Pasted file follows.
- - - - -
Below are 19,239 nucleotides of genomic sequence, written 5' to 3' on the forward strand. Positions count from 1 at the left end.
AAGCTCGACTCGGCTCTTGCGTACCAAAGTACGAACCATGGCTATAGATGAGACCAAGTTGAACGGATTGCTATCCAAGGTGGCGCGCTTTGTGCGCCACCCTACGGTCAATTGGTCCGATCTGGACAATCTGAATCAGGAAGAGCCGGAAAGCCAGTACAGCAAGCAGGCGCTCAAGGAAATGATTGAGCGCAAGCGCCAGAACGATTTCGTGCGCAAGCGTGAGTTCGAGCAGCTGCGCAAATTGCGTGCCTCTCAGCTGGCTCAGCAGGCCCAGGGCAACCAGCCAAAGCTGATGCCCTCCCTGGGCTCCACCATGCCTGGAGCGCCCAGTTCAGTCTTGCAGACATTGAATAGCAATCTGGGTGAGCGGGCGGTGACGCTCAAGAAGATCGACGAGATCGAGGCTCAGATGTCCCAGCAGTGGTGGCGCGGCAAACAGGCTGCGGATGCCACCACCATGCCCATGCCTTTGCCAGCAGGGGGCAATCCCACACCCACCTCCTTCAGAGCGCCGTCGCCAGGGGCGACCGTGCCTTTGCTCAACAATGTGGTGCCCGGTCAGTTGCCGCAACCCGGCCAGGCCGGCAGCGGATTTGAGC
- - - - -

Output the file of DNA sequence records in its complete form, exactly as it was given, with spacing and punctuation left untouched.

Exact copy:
Below are 19,239 nucleotides of genomic sequence, written 5' to 3' on the forward strand. Positions count from 1 at the left end.
AAGCTCGACTCGGCTCTTGCGTACCAAAGTACGAACCATGGCTATAGATGAGACCAAGTTGAACGGATTGCTATCCAAGGTGGCGCGCTTTGTGCGCCACCCTACGGTCAATTGGTCCGATCTGGACAATCTGAATCAGGAAGAGCCGGAAAGCCAGTACAGCAAGCAGGCGCTCAAGGAAATGATTGAGCGCAAGCGCCAGAACGATTTCGTGCGCAAGCGTGAGTTCGAGCAGCTGCGCAAATTGCGTGCCTCTCAGCTGGCTCAGCAGGCCCAGGGCAACCAGCCAAAGCTGATGCCCTCCCTGGGCTCCACCATGCCTGGAGCGCCCAGTTCAGTCTTGCAGACATTGAATAGCAATCTGGGTGAGCGGGCGGTGACGCTCAAGAAGATCGACGAGATCGAGGCTCAGATGTCCCAGCAGTGGTGGCGCGGCAAACAGGCTGCGGATGCCACCACCATGCCCATGCCTTTGCCAGCAGGGGGCAATCCCACACCCACCTCCTTCAGAGCGCCGTCGCCAGGGGCGACCGTGCCTTTGCTCAACAATGTGGTGCCCGGTCAGTTGCCGCAACCCGGCCAGGCCGGCAGCGGATTTGAGC